Republic F-84E Thunderjet
Republic F-84E Thunderjet ´FS-17 / DMB´ (c/n 2335-1366), formerly Belgian Air Force, on display at the Kleine-Brogel air base, Belgium, September 2017.
Thunderjet was born in 1944, when the works on a turbojet-powered successor for the P-47 Thunderbolt were launched at Republic Aviation company. The new design was warmly received by the USAAF authorities and the maiden flight of the first prototype took place on 28th February 1946.
Due to strong pressure on implementing the new jet fighter into operational service, the flight test stage was significantly reduced and F-84 entered the service yet in November 1947. This rush for a new fighter has shortly taken a revenge – early Thunderjets suffered from many serious problems with the airframe structure and engines, and, in addition, the first signs of transonic effect appeared at the top speed. As a result, the USAAF began to consider the F-84 as a fully operational aircraft only in 1949, with the introduction of F-84D variant. However, there are many opinions claiming the first version free of all those ´teething troubles´ came as late as 1951, with F-84G.
All those initial troubles, together with specific requirements at take-off and landing (with a full load, F-84 needed 3,000 metres of runway to take-off) provoked several nicknames the Thunderjets were famous for: ´Mechanics´ Nightmare´, ´The World´s Fastest Tricycle´, ´Lead Sled´ or ´Ground Loving Whore´.
Thunderjets of F-84D and F-84E variant entered combat during the Korean War. Used there as both escort fighter and fighter-bombers, Thunderjets performed more than eighty six thousand combat missions. A decade later, Portuguese F-84Gs deployed to Angola, were used during the Portuguese Overseas War, flying as a strike aircraft.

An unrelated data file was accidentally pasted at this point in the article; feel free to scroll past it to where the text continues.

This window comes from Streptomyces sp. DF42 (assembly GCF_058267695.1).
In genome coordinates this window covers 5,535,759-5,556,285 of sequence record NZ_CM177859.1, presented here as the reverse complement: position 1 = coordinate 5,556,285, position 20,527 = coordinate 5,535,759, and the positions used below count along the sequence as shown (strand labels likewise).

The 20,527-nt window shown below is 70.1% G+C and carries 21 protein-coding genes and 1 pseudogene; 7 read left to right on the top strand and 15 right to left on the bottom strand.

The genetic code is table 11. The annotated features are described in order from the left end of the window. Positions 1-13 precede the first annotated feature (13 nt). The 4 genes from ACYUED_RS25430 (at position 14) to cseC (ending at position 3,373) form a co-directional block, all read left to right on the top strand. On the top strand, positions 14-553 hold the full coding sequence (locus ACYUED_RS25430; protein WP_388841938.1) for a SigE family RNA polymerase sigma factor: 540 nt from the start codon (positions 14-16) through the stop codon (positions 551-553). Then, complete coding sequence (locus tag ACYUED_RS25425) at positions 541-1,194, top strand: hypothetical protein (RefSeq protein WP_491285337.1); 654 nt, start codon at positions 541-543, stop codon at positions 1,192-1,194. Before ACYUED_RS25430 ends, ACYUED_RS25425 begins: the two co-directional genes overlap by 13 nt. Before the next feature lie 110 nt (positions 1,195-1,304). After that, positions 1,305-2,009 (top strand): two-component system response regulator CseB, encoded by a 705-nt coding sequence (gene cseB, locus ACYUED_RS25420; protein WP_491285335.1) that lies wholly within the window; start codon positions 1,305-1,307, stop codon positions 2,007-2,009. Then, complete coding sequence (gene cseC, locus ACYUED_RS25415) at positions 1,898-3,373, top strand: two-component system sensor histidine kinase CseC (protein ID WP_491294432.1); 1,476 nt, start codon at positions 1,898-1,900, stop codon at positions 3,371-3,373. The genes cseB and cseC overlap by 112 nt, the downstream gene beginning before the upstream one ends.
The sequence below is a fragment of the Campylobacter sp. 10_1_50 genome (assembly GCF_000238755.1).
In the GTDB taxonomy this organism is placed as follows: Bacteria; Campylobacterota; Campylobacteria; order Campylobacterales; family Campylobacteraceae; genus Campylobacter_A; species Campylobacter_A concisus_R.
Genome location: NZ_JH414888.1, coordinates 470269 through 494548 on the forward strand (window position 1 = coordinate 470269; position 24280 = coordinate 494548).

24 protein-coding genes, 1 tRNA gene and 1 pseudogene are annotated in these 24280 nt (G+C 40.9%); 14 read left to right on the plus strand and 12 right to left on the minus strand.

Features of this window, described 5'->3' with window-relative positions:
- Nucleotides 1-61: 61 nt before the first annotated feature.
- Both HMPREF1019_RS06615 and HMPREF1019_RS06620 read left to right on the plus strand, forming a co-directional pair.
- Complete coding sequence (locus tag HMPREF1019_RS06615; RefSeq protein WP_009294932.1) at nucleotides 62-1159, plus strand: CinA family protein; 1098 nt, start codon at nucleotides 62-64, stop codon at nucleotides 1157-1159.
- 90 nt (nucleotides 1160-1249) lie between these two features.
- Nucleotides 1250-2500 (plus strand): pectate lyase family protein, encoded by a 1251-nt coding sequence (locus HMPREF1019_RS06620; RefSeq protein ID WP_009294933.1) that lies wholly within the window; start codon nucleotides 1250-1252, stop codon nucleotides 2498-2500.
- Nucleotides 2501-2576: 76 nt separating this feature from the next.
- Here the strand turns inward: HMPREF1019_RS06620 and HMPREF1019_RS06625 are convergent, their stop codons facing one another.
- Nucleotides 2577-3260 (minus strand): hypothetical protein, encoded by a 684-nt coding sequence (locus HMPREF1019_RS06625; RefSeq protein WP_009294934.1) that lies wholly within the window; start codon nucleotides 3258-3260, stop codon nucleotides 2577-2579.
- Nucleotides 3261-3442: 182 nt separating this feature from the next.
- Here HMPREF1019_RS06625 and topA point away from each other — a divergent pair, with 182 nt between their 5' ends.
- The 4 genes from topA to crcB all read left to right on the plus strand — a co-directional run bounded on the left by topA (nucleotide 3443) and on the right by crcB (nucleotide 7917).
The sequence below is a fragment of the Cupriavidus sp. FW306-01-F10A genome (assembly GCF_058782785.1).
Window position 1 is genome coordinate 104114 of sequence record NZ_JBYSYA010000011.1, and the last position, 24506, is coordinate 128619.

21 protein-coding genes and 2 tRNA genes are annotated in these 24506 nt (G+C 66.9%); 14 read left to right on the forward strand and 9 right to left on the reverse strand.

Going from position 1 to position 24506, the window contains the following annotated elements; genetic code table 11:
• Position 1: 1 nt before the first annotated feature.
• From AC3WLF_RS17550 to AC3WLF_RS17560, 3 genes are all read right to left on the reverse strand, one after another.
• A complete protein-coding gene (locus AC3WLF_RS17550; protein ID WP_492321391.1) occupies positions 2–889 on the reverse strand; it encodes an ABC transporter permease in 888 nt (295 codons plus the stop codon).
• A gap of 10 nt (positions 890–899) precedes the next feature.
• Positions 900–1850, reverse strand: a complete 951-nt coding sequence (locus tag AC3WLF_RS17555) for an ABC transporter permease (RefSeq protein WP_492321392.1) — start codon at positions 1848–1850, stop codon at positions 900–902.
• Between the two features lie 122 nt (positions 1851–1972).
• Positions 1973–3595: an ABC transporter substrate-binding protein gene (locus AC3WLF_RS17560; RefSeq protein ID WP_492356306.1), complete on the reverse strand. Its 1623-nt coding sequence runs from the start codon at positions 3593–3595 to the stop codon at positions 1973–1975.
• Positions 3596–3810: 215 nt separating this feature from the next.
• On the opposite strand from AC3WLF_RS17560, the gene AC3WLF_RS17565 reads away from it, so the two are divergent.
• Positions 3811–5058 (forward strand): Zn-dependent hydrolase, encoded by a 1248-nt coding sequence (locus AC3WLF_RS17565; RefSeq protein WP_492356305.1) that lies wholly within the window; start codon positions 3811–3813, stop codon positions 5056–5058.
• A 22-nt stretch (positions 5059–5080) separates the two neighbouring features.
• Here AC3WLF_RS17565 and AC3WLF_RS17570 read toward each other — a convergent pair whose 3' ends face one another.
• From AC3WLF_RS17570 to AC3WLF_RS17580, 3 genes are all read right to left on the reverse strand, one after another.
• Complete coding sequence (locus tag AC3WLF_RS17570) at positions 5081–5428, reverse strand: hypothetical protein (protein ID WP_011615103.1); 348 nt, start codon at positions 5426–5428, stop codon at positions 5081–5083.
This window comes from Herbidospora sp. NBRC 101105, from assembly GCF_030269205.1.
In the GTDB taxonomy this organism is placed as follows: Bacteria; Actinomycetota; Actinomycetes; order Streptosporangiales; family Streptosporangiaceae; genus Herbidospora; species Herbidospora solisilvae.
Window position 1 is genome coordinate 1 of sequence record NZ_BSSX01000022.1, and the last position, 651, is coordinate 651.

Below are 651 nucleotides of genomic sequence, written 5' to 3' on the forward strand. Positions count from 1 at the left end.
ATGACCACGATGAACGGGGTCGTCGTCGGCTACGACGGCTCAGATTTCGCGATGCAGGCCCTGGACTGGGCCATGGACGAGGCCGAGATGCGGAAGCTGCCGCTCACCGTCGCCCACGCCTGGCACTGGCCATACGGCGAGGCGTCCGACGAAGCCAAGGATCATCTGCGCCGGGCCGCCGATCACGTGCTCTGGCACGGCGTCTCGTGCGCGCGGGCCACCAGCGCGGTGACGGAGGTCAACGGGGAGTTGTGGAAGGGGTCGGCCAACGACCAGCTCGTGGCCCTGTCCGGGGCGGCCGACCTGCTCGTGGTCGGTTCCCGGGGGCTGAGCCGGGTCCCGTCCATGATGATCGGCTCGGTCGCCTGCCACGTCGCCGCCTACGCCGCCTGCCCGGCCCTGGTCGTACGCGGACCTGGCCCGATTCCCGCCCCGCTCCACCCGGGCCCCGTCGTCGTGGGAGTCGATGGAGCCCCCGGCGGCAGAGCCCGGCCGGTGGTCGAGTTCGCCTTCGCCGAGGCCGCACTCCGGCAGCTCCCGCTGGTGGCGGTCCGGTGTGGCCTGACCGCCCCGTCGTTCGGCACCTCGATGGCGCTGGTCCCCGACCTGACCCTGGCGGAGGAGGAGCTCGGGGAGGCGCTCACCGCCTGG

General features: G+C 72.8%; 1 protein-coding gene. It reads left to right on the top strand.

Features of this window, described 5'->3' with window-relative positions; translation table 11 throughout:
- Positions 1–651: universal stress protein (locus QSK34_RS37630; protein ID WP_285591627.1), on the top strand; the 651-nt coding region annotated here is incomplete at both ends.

Despite the initial problems, Thunderjets finally turned out to be a successful fighter of the early-jet era. There was more than seven thousand aeroplanes manufactured and they were operated by fourteen air forces. A few innovations from the aircraft development are also related to F-84, like being the first fighter with air-refuelling capability, the first single-seat aircraft to carry a nuclear bomb or first long-range jet fighter flights over the Atlantic.
The Belgian Air Force acquired approximately 213 F-84G and 20 F-84E aeroplanes as a part of the Mutual Defence Aid Programme for NATO countries. The first Thunderjets were delivered yet in 1951 and most of them were a former USAF aircraft. Belgian F-84 remained operational until 1957 when they were retired or sold to other countries, as Denmark, Turkey, Greece or Yugoslavia.
The pictured ´FS-17´ fighter was used as an instructional airframe and after being withdrawn from active service this Thunderjet finally joined the collection of historical aircraft located inside the Kleine-Brogel air force base.